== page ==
Length: 5 Pages 1304 Words

Cultural values and Sundiata The epic of Sundiata begins with the introduction of the griot, and narrator Mamadu Kouyate. Throughout the epic, the importance of the griot is stressed numerous times. When speaking of griots Mamadu Kouyate states that, “we are the repositories which harbor secrets many centuries old. The art of eloquence has no secrets for us; without us the names of kings would vanish into oblivion, we are the memory of mankind…” (Niane). It was through oral reciting that the epic was passed along for generations. Though in today’s society, information has taken on new mediums, it is just as important to the culture of today as it was to the culture of the Mandingo . Cultures change, but many of the things that comprise them remain constant. One of the elements of culture that has changed very little in value is religion. One can derive from the epic the importance of religion to the people of the Keita Dynasty . Specifically, the religions of Islam and Traditional African Religion are alluded to throughout the epic. In one of the first references to the Islamic religion Sogolon Kedjon, Sundiata’s mother, states that “the fortified town of Sosso was the bulwark of fetishism against the Continue...

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In addition, many of the elements of the epic that gave it appeal hundreds of years ago still give it appeal today; it is what makes the epic great. Most all of the characters in the epic that are hunters or warriors are viewed as virtuous members of society. Many of the ideals in the epic can still be identified with in today's culture. Ahmed, Ali Jimale, and Markovitz, Irving Leonard. It is this belief that encompasses The Epic of Sundiata. Though one does not encounter Nana Triban's character until late in the epic, she as well uses her mental strength to forward Sundiata's cause. When her weak brother, Dankaran Touman gave her to Soumaoro, the nefarious conqueror against whom Sundiata was fighting, she outwitted him by gaining his confidence and exploiting it. Sundiata even goes far enough to say that, "a woman trembles before a man' (Niane 32). The men in the epic view women as weak. In doing so, Sundiata Keita sets the example for the people of his culture to follow. In the culture of old Mali, the two belief systems coincided somewhat, but both were still used. The Mandingo people also marveled at Sundiata's ability to hunt and his prowess in battle.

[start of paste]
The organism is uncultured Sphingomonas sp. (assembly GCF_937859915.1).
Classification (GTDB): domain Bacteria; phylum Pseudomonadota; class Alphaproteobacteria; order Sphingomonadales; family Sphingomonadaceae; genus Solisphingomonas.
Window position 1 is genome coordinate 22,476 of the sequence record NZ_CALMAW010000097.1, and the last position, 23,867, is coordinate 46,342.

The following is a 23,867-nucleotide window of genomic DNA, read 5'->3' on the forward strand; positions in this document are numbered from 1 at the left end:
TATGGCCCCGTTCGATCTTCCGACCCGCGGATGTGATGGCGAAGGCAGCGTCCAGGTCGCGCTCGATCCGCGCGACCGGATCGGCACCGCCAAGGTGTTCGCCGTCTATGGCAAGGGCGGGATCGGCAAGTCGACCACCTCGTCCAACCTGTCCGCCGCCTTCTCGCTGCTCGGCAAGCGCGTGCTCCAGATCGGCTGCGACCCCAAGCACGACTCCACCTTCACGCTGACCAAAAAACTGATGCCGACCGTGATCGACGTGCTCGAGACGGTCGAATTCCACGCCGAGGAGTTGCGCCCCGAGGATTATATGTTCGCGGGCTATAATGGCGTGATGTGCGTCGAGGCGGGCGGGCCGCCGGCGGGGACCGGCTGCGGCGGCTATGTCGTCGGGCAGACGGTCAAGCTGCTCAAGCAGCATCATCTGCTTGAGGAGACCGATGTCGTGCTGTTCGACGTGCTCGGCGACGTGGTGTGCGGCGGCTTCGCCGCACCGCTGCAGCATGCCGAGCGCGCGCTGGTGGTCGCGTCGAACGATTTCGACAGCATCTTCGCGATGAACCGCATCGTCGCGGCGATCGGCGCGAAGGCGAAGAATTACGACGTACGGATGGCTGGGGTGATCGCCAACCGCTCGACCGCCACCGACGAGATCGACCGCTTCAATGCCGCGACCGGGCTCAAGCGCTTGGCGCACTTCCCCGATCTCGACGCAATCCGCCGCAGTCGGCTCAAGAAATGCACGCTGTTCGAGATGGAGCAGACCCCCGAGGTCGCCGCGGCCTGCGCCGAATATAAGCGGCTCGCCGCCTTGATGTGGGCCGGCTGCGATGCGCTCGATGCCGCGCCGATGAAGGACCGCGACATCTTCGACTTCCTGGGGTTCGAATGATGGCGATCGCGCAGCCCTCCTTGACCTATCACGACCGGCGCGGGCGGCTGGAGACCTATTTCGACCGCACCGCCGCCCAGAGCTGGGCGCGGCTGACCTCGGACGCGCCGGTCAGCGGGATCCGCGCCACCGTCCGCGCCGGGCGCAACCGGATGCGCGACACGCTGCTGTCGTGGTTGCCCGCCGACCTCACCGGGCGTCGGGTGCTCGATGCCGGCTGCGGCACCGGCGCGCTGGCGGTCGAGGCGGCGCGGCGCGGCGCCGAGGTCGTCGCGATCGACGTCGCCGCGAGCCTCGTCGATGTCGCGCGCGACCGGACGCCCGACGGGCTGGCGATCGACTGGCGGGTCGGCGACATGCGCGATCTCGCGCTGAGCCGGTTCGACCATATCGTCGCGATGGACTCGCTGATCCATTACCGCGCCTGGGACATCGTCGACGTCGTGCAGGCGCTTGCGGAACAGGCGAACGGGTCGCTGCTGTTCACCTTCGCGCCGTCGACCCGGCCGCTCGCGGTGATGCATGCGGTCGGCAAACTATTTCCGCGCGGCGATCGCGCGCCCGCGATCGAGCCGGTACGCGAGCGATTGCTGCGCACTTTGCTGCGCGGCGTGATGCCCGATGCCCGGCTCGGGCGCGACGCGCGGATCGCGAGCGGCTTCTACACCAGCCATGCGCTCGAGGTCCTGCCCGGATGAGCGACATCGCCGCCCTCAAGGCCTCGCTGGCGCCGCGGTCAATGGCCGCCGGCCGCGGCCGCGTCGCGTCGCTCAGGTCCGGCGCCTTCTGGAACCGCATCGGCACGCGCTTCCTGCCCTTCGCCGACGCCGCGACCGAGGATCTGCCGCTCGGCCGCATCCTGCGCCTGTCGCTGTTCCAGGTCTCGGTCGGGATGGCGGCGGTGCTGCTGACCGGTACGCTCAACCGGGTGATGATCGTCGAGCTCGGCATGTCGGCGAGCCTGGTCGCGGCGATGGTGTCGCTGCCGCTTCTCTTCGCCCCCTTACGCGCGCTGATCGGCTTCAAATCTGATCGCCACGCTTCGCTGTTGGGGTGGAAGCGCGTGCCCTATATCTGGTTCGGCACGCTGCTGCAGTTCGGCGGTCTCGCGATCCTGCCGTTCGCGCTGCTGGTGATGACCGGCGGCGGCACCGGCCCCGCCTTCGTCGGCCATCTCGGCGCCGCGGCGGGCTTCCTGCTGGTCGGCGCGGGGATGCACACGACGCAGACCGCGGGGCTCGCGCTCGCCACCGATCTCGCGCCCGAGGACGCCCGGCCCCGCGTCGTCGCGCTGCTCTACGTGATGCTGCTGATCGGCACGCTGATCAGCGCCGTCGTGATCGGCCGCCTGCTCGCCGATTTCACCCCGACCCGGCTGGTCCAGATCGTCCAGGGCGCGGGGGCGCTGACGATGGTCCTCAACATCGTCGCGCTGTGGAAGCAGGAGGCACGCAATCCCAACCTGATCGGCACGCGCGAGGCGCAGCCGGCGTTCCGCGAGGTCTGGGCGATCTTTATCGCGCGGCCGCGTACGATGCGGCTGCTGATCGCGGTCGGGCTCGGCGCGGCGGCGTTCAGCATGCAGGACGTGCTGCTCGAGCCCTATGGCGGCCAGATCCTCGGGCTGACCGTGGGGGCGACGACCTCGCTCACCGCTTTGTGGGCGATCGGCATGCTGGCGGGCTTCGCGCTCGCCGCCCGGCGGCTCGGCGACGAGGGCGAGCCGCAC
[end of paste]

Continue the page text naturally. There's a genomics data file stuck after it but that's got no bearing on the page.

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Sundiata: An Epic of Old Mali. This People. Prospect Heights, Illinois: Waveland, 1992. Niane, DT Sundiata. Essex, England: Longman, 1993. (1573 6 )

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The stories of Beowulf and Sundiata reflect the cultural needs of two other societies and eras, as this study will demonstrate, in comparison to Gilgamesh and (1696 7 )

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The stories of Beowulf and Sundiata reflect the cultural needs of two other societies and eras, as this study will demonstrate, in comparison to Gilgamesh and (1682 7 )

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History & Geography of Africa
The first ruler of Mali was Sundiata, who was supposed to have magical powers and may have practiced an indigenous religion, but was also a practicing Muslim (821 3 )